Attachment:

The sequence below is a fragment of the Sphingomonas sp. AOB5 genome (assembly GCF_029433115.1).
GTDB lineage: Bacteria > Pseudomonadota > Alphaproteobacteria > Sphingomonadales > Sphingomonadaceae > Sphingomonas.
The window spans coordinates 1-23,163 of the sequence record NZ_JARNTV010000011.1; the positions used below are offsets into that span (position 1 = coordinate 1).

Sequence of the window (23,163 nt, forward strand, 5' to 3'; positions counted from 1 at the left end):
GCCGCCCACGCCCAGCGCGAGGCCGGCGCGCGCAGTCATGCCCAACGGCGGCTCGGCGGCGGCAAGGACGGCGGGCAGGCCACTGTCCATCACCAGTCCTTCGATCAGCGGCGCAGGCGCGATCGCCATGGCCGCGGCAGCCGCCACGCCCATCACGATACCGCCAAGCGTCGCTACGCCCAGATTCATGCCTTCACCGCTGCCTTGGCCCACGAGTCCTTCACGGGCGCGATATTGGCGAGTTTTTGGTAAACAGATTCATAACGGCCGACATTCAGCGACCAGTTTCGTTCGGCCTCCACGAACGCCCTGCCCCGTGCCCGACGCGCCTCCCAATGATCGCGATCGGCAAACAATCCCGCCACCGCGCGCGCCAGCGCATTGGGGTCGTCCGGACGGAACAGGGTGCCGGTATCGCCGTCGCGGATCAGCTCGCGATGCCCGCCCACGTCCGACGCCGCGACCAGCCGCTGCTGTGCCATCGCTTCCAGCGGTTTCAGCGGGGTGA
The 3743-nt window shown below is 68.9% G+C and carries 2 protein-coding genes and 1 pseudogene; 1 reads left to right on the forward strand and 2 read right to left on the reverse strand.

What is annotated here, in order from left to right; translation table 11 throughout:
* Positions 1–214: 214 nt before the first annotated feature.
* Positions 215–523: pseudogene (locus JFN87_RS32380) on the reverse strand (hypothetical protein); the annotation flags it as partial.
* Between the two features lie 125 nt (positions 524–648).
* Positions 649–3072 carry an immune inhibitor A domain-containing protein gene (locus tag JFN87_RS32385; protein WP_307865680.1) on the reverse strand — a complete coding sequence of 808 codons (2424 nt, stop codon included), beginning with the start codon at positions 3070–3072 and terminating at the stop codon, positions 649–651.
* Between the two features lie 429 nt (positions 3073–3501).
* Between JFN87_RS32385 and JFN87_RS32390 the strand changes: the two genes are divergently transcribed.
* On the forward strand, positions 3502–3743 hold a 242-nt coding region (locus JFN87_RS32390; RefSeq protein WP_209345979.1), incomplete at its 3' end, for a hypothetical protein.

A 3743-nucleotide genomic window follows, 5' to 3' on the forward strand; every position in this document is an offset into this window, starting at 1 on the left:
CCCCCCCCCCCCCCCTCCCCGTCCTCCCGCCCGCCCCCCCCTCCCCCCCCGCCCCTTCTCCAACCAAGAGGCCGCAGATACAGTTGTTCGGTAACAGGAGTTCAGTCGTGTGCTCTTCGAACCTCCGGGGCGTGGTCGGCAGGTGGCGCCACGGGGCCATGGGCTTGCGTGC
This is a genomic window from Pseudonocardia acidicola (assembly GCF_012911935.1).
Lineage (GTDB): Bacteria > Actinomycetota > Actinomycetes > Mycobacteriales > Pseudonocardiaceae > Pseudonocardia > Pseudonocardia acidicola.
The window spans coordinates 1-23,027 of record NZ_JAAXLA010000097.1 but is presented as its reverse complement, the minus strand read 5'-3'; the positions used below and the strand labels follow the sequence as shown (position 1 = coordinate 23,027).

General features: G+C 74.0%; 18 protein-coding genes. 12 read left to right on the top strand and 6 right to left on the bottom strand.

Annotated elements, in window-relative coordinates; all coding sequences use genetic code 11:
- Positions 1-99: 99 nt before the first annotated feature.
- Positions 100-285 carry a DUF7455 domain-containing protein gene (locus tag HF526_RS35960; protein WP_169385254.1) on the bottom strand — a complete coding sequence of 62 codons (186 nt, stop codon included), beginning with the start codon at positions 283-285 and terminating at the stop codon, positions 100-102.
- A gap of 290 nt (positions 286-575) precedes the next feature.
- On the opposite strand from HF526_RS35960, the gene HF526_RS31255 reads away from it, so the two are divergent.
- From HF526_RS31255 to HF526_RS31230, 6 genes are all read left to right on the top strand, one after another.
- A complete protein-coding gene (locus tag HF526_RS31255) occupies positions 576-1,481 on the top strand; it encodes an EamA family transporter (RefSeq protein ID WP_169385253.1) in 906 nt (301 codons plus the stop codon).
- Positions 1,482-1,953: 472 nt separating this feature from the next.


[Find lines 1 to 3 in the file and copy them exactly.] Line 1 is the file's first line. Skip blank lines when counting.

The sequence below is a fragment of the Sphingomonas sp. AOB5 genome (assembly GCF_029433115.1).
GTDB lineage: Bacteria > Pseudomonadota > Alphaproteobacteria > Sphingomonadales > Sphingomonadaceae > Sphingomonas.
The window spans coordinates 1-23,163 of the sequence record NZ_JARNTV010000011.1; the positions used below are offsets into that span (position 1 = coordinate 1).